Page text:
They’re just roommates, okay?
Bert and Ernie were declared officially asexual recently, in response to an online campaign calling for them to marry. “Bert and Ernie are best friends,” says a statement posted on Sesame Street’s Facebook page. “Even though they are identified as male characters,” the show went on, “they remain puppets, and do not have a sexual orientation.” Bert and Ernie share an apartment, a bed, and a mutual love of cookies; more than 9,000 people recently signed a petition calling on them to share much more. Having the two marry, petitioners argued, would give kids a pair of positive gay role models. But the brains behind Sesame Street say the puppets already portray a positive message: “People can be good friends with those much different from themselves.”
From layoff to payoff
For workers at Ottawa-based Smart Technologies, playing the lottery probably wasn’t a smart way to plan for life’s uncertainties—but it worked. Ten employees of the software manufacturer learned on Aug. 10 that the company was laying them off and outsourcing their jobs to Mexico. Two days later, they were part of a group of 18 winners in the draw for the 6/49 top jackpot of $7 million. Some of the Smart guys will retire on their $393,000 individual winnings, while others intend to pay off mortgages; 33-year-old Shaun Hogan told a press conference he will use part of his prize for job retraining. “We are having the last laugh.”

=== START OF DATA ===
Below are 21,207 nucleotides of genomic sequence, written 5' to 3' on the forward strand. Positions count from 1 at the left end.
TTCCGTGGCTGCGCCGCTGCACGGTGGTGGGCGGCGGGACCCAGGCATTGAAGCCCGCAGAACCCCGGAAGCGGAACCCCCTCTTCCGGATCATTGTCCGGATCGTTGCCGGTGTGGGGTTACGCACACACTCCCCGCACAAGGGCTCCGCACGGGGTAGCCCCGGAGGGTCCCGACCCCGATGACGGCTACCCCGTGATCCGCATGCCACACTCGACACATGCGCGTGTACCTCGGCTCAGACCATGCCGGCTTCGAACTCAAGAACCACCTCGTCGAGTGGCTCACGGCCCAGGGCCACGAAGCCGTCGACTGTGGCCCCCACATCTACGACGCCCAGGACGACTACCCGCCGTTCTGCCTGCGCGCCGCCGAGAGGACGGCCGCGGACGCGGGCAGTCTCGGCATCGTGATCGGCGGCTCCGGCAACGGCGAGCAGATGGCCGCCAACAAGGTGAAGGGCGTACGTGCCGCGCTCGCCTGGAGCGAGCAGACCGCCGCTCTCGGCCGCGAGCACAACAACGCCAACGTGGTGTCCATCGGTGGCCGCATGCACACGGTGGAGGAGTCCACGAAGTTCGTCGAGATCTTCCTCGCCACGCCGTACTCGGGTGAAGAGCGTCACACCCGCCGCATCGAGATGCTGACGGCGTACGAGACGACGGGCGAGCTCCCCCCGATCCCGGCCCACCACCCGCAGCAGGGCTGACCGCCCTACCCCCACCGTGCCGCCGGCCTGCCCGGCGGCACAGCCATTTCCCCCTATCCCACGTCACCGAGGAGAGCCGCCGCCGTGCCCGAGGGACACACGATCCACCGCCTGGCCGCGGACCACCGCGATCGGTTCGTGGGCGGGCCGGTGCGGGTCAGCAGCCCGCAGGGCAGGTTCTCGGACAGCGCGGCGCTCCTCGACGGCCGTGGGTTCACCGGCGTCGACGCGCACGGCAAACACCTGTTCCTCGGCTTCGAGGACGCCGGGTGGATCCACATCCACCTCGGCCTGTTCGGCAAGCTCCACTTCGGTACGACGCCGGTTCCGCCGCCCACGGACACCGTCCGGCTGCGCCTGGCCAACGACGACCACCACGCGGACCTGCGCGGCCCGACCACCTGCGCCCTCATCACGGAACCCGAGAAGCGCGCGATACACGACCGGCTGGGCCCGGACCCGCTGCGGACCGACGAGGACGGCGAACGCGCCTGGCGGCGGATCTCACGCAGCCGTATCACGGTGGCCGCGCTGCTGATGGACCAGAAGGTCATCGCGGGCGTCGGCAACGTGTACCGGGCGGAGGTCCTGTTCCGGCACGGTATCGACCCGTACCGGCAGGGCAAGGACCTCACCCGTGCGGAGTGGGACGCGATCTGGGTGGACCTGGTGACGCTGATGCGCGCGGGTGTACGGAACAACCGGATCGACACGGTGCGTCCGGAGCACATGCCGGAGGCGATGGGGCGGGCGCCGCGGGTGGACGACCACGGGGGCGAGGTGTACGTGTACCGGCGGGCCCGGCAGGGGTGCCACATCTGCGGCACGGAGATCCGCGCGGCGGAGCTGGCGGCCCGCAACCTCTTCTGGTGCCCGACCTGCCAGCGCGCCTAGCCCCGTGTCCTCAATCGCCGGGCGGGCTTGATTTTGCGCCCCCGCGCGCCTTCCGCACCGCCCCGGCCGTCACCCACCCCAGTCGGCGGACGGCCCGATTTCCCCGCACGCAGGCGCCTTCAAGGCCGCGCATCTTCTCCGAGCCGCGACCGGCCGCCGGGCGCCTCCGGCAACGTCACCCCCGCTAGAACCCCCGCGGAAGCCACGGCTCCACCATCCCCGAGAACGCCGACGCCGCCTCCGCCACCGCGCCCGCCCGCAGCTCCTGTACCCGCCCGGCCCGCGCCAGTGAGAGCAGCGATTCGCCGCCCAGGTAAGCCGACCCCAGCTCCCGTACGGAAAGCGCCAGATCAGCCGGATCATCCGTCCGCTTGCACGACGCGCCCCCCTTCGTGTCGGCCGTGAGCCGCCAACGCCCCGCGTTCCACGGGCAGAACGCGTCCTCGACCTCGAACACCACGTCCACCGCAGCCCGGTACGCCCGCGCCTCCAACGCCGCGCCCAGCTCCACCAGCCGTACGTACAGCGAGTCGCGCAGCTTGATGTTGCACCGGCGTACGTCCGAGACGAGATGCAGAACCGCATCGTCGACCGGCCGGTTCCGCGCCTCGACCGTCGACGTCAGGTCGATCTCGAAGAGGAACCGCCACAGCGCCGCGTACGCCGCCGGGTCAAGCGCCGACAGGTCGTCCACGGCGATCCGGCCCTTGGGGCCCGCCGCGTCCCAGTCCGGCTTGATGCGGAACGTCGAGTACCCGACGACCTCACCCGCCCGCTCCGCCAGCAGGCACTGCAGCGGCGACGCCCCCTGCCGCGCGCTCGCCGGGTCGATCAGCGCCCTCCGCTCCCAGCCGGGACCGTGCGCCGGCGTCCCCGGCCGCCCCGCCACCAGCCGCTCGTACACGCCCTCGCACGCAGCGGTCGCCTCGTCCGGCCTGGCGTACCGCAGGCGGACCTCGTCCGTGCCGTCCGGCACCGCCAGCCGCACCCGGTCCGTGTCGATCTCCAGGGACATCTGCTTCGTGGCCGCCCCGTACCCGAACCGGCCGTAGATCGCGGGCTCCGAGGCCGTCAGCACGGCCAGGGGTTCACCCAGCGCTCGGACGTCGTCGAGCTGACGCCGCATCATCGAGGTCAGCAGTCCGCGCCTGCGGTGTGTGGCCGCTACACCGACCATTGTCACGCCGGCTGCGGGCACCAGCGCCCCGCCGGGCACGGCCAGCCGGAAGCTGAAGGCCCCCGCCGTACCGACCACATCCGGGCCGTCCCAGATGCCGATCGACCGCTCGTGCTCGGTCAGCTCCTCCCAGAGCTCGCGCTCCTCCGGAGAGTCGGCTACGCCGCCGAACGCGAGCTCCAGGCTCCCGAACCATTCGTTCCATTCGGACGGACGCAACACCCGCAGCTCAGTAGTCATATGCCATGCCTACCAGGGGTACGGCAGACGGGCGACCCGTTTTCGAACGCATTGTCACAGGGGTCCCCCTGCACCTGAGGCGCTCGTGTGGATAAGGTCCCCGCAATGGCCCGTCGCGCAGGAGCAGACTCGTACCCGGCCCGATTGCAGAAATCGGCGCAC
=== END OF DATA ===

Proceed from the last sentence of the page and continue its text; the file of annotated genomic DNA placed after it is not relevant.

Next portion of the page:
The billionaire, the lover, the apartment
George Soros, the controversial 80-year-old billionaire currency trader and political activist, is being sued by his ex-girlfriend. Brazilian actress/heiress Adriana Ferreyr, 28, says Soros repeatedly promised to buy her apartments on New York’s Upper East Side but reneged, causing “extreme” trauma. The Columbia undergraduate also claims that Soros hit her during one of their fights, and that when she moved at her own expense into the same building as another Soros girlfriend, the magnate had her “stalked” by his security detail.
Now, every day is Friday